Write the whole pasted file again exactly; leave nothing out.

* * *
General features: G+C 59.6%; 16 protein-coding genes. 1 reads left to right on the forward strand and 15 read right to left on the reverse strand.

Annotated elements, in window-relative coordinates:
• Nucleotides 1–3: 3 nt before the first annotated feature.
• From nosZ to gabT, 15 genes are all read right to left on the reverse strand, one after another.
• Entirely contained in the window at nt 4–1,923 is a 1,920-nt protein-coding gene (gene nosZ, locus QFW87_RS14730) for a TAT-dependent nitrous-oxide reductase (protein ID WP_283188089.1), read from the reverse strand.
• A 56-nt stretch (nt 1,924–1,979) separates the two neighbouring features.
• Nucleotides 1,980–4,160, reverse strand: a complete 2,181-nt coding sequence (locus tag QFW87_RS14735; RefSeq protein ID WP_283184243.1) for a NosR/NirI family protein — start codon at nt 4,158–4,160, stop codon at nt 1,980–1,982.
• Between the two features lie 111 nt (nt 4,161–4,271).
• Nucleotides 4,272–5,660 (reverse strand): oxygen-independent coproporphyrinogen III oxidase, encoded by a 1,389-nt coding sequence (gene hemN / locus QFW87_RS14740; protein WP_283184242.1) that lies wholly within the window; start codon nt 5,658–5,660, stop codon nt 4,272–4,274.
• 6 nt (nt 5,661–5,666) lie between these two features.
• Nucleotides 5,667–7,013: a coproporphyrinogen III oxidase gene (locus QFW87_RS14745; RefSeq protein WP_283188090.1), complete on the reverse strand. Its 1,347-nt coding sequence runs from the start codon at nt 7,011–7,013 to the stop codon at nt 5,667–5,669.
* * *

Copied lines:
General features: G+C 59.6%; 16 protein-coding genes. 1 reads left to right on the forward strand and 15 read right to left on the reverse strand.

Annotated elements, in window-relative coordinates:
• Nucleotides 1–3: 3 nt before the first annotated feature.
• From nosZ to gabT, 15 genes are all read right to left on the reverse strand, one after another.
• Entirely contained in the window at nt 4–1,923 is a 1,920-nt protein-coding gene (gene nosZ, locus QFW87_RS14730) for a TAT-dependent nitrous-oxide reductase (protein ID WP_283188089.1), read from the reverse strand.
• A 56-nt stretch (nt 1,924–1,979) separates the two neighbouring features.
• Nucleotides 1,980–4,160, reverse strand: a complete 2,181-nt coding sequence (locus tag QFW87_RS14735; RefSeq protein ID WP_283184243.1) for a NosR/NirI family protein — start codon at nt 4,158–4,160, stop codon at nt 1,980–1,982.
• Between the two features lie 111 nt (nt 4,161–4,271).
• Nucleotides 4,272–5,660 (reverse strand): oxygen-independent coproporphyrinogen III oxidase, encoded by a 1,389-nt coding sequence (gene hemN / locus QFW87_RS14740; protein WP_283184242.1) that lies wholly within the window; start codon nt 5,658–5,660, stop codon nt 4,272–4,274.
• 6 nt (nt 5,661–5,666) lie between these two features.
• Nucleotides 5,667–7,013: a coproporphyrinogen III oxidase gene (locus QFW87_RS14745; RefSeq protein WP_283188090.1), complete on the reverse strand. Its 1,347-nt coding sequence runs from the start codon at nt 7,011–7,013 to the stop codon at nt 5,667–5,669.